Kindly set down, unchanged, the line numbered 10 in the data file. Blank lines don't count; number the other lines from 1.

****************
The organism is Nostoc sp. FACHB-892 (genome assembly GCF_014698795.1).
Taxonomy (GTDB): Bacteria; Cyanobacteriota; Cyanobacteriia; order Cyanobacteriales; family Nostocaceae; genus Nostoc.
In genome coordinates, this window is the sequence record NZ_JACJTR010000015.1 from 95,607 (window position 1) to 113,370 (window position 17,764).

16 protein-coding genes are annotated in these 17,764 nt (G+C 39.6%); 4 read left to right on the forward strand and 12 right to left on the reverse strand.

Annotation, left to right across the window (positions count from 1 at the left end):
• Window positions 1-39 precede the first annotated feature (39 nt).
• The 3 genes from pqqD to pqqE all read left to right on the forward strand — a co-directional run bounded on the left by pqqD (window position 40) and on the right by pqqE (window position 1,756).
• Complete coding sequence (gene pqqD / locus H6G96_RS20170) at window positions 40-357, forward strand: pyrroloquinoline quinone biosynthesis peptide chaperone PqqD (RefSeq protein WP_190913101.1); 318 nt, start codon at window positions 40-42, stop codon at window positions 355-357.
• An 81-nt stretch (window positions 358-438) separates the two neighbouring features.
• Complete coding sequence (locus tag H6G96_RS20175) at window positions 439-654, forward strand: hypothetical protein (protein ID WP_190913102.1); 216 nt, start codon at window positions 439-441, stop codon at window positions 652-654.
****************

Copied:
• Complete coding sequence (locus tag H6G96_RS20175) at window positions 439-654, forward strand: hypothetical protein (protein ID WP_190913102.1); 216 nt, start codon at window positions 439-441, stop codon at window positions 652-654.